St. Martin’s Day is very popular in Slovenia. Wine is a drink that is part of Slovenian culture, a heritage that has accompanied us through the centuries. Wine is a drink that is part of Slovenian culture, a heritage that has accompanied us through the centuries. We dedicated 3 holidays to him. On May 25, we celebrate Urban’s Day, the day when the vine is already in bloom, and the winegrowers see for the first time what the harvest will be like. On 11 November, on Martin’s Day, the must is transformed into wine. On 27 December, on Šentjanževo, the wine is stabilized, and it is blessed and separated.
However, the tradition has changed over the years, but the fact IN VINO VERITAS has remained! (There’s truth in wine.), And today, Martin’s Day officially heralds a period of drunkenness, parties, and much inadvertent nonsense that people in a state of intoxication will do.
St. Martin’s Day Has Its Roots in Paganism
St. Martin’s Day is a day when European countries remember Saint Martin of Tours in various ways. The origins of this holiday go back to the time before our counting when the pagans thanked the gods for a good harvest at the end of a fertile year and, at the same time, asked that the next year would be so fertile as well.
With the arrival of Christianity and the Christianization of the pagans, the holiday was preserved; only a touch of Christianity was given, and the patron saint of St. Martin, a bishop who gave half of his cloak to a beggar on a cold French morning because he had no other. This moment was the beginning of conversion for him.
St. Martin was the bishop of Szombathely. His father was a soldier in the Roman army, but Martin preferred to help the poor despite family tradition. It was the event with the beggar that awakened in him the awareness that he did not want to be a soldier and that his essence was elsewhere. He was baptized and became a disciple of St. Hilary. The villagers elected him bishop against his will. According to legend, he hid among the geese because he did not want to be a bishop. He wanted to live modestly and found the life of the bishops too wasteful. But because the geese betrayed him by gagging the episcopal office did not escape me. He died on November 8.11. 397, on the day of his funeral on November 11, we celebrate his god.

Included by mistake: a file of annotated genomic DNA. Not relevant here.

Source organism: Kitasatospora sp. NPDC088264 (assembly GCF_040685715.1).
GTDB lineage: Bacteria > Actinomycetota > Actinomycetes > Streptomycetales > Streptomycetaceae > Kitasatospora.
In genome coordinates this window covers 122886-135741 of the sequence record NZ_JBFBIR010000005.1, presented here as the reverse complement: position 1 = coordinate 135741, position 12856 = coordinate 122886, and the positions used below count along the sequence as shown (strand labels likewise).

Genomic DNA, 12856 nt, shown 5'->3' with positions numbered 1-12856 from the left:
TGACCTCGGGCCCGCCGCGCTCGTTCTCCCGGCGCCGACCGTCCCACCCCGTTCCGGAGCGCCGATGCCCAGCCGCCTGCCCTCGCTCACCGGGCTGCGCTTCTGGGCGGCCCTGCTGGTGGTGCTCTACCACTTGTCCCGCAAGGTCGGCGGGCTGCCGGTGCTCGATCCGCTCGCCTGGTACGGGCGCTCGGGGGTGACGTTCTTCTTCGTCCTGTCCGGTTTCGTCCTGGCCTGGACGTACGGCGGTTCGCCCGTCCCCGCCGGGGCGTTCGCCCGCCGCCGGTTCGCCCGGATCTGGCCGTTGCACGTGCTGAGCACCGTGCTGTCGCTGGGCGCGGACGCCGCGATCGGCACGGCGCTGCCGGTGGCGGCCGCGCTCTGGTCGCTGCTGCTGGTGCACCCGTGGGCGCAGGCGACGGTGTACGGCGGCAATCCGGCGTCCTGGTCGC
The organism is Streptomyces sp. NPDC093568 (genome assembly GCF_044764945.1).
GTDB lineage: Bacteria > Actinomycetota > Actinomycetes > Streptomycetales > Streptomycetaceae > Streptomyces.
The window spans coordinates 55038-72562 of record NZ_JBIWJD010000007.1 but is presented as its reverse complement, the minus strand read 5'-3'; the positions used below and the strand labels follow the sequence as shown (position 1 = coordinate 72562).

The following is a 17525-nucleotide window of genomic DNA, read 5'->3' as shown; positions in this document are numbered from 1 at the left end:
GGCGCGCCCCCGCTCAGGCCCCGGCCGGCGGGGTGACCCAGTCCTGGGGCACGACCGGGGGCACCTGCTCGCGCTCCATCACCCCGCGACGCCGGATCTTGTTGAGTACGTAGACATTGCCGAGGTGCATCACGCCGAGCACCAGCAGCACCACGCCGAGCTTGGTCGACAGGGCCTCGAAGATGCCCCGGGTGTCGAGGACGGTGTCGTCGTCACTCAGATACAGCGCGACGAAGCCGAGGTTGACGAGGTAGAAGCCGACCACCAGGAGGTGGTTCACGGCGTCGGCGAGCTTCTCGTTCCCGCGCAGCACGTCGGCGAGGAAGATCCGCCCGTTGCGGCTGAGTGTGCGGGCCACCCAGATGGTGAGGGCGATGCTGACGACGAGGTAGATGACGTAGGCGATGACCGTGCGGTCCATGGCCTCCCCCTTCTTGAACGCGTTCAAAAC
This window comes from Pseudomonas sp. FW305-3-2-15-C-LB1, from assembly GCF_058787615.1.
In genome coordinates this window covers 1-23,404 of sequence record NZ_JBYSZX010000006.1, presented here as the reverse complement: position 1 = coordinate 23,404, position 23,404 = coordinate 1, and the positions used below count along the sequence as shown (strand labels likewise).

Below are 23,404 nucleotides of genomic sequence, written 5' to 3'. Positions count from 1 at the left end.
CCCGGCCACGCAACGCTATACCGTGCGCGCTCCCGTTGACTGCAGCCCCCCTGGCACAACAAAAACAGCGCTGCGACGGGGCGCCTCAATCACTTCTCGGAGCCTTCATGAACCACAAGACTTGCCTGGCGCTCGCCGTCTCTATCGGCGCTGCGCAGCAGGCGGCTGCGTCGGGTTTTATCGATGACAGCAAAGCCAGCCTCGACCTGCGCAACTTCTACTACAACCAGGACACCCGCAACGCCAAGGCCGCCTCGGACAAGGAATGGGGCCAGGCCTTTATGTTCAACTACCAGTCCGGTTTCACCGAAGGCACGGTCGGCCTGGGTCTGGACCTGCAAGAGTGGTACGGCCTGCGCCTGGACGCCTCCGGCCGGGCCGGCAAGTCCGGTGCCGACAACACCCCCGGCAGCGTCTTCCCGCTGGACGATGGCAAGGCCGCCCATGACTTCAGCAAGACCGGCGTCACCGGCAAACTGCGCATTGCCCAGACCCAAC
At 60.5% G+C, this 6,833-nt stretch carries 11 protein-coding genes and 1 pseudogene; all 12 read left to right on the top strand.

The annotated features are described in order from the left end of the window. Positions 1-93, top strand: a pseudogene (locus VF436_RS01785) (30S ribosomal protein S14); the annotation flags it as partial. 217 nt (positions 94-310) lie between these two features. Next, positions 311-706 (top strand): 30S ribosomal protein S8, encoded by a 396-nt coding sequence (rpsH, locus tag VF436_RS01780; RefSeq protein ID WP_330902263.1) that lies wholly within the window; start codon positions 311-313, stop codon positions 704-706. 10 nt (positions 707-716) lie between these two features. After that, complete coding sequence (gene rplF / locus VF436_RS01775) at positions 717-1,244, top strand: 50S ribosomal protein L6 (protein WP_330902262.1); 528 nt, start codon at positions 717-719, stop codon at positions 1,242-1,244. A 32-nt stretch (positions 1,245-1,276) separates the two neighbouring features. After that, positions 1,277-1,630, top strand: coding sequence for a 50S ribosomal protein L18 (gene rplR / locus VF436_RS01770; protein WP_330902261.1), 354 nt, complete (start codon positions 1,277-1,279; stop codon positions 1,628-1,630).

St. Martin’s Day in Slovenia
Saint Martin is the patron saint of new wine in Slovenia – the must is transformed into wine on his name day. Originally, they ended the day with a harvest, settled last year’s bills, and outlined new goals. Today, Martin’s is synonymous with fun, drunkenness, and good food.
In some parts of Slovenia, some customs associated with this holiday are still preserved.
The must can only be blessed by a man disguised as a bishop, and such a bishop can turn must into wine. In connection with this custom, men disguised as Saints Martin, bishops, monks, priests, and farmers walk from vineyard to vineyard and perform spiritually ritualistic rites there.
In some places, they put an apple in a barrel in which they put various herbs (most often cloves and cinnamon) and say, “Now we will see what the harvest will be like.” If the apple dries, the harvest will be good, but it won’t be good if it rots.
Food on This Day
In addition to wine, there is also special food on the table that day. Originally, there was food on the table that was not on the usual days and meant prestige. It definitely contained poultry (goose, duck) stuffed with chestnuts and apples, grinders, and red cabbage. It was ducks and geese that the pagans sacrificed on the altar during their rites.
I am sure that many people will spend a wonderful evening with a good drink and food, but carefully, because “When wine speaks, then there is no secret.”